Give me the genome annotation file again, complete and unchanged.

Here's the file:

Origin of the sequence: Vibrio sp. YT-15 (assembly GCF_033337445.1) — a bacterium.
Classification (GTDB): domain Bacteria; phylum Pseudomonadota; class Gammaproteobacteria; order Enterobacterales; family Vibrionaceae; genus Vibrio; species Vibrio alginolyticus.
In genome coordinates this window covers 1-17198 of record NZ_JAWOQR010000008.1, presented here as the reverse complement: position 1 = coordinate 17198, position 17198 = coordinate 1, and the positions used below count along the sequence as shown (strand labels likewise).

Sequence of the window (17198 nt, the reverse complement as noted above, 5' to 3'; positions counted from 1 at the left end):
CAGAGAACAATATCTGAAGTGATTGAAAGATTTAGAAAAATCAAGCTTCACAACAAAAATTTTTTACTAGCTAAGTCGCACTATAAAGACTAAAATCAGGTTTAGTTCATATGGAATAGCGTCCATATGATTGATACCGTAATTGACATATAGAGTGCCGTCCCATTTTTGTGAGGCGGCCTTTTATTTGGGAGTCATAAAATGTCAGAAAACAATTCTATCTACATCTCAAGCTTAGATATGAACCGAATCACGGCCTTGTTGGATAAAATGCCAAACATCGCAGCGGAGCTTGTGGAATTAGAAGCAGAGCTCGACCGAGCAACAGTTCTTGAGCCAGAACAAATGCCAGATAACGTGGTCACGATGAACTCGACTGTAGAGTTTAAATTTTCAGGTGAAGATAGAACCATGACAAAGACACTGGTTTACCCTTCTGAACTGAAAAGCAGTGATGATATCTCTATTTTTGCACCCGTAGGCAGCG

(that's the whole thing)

Origin of the sequence: Vibrio sp. YT-15 (assembly GCF_033337445.1) — a bacterium.
Classification (GTDB): domain Bacteria; phylum Pseudomonadota; class Gammaproteobacteria; order Enterobacterales; family Vibrionaceae; genus Vibrio; species Vibrio alginolyticus.
In genome coordinates this window covers 1-17198 of record NZ_JAWOQR010000008.1, presented here as the reverse complement: position 1 = coordinate 17198, position 17198 = coordinate 1, and the positions used below count along the sequence as shown (strand labels likewise).

Sequence of the window (17198 nt, the reverse complement as noted above, 5' to 3'; positions counted from 1 at the left end):
CAGAGAACAATATCTGAAGTGATTGAAAGATTTAGAAAAATCAAGCTTCACAACAAAAATTTTTTACTAGCTAAGTCGCACTATAAAGACTAAAATCAGGTTTAGTTCATATGGAATAGCGTCCATATGATTGATACCGTAATTGACATATAGAGTGCCGTCCCATTTTTGTGAGGCGGCCTTTTATTTGGGAGTCATAAAATGTCAGAAAACAATTCTATCTACATCTCAAGCTTAGATATGAACCGAATCACGGCCTTGTTGGATAAAATGCCAAACATCGCAGCGGAGCTTGTGGAATTAGAAGCAGAGCTCGACCGAGCAACAGTTCTTGAGCCAGAACAAATGCCAGATAACGTGGTCACGATGAACTCGACTGTAGAGTTTAAATTTTCAGGTGAAGATAGAACCATGACAAAGACACTGGTTTACCCTTCTGAACTGAAAAGCAGTGATGATATCTCTATTTTTGCACCCGTAGGCAGCG